All of the actors are competent, but none reach the level of Shreck, who plays Orlok with unsettling focus and inhuman removal. His disturbing performance would inspire one big wink of a film, Shadow of the Vampire (2000), in which Shreck's eeriness is "explained" by the fact that he is an actual vampire. (Of course it's fiction, but what flattering fiction it is.) Shreck can be commended for his own bizarreness in the role, but the real power comes in the differences between Orlok as a visual character and Stoker's written descriptions of Count Dracula. Orlok is stripped of Dracula's stated debonair and urbane manner and given the hybridized characteristics of both rats and bats, not to mention a physically manifested pestilence that makes him more than a tad off-putting. You can at least understand why, in the novel, Jonathan Harker might have been charmed by Dracula; in Nosferatu, you want Hutter to turn around and run away at the mere sight of Orlok.
Yet the brilliance of the film is that while there's nothing seductive about Orlok, when he's onscreen it's difficult to look away. Such can be said too for the film as a whole. Murnau's acute directorial sense gives Nosferatu an unmistakable visual appeal, even compared against other examples of German expressionism. The shadows are used liberally and the special effects (or rather, the elementary effects of fading and dissolving) are used minimally. The world of Nosferatu feels real, and Orlok's otherworldly presence makes him, and the fear, all the more disconcerting.
It is worth noting that it has become more important than ever to do your best and try to find the most traditional copy of a film that you can in order to appreciate it for its initial artistic merits. Nosferatu is one of the most famous films in public domain, which has made it susceptible to DVD releases that want to play around with the title cards and the score. The best copy available to the public at my local library is a DVD release from a few years ago, given comically green title cards (it looks like something from an amateurish pulp magazine) and a score performed on a synthesizer that electronically imitates the cries, gasps, and pleas. Another version has a jazz fusion score, and still others exist. It's sad; the ordeal of trying to make a silent movie "hip" by adding contemporary sounds is really embarrassing for the companies and insulting to the viewers.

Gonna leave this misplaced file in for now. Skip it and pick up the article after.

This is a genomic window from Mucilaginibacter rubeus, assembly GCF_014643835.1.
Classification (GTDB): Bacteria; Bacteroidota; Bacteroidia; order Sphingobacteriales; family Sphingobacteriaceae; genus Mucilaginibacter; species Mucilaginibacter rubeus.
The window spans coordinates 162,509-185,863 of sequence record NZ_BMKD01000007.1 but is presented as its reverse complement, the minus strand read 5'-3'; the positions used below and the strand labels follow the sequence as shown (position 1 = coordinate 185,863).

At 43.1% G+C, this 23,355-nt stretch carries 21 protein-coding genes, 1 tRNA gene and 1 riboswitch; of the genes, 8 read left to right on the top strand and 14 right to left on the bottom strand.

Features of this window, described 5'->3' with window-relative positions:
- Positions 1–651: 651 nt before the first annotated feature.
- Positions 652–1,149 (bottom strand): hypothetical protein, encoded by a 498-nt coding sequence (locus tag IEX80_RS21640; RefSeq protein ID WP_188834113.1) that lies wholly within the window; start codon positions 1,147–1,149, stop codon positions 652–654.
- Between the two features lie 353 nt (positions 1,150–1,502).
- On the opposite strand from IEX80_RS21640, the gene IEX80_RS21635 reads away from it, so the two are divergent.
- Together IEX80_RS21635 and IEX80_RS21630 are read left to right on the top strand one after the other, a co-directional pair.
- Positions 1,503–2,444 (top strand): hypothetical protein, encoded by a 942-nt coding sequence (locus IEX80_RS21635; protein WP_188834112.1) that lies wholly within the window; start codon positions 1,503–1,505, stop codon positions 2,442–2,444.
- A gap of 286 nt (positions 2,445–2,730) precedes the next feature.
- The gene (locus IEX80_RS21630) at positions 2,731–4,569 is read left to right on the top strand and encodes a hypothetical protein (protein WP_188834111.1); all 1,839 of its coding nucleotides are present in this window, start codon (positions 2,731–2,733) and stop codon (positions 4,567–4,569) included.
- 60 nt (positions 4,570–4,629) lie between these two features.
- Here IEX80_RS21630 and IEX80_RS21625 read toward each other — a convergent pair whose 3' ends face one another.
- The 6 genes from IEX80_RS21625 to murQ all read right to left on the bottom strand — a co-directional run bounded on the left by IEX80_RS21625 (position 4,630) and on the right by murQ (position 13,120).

Nosferatu should be enjoyed as Murnau meant for it to be enjoyed, and fortunately last year Kino released a stellar DVD that uses the original German title cards (with caption translations) and a recording of the Hans Erdmann score that accompanied the film in its initial releases. I strongly recommend going with that DVD if at all possible, but let me say too that even if the lovingly prepared authentic release is not a possibility for you, Nosferatu is still very much worth your time. It's arguably Murnau's most famous film, although certainly not his best (see: Sunrise), and also one of the great films of the horror genre. Just do yourself and Murnau a favor: the moment you hear a ridiculous synthesizer, hit the mute button.
06 September 2008
d. F.W. Murnau / Germany / 94 mins.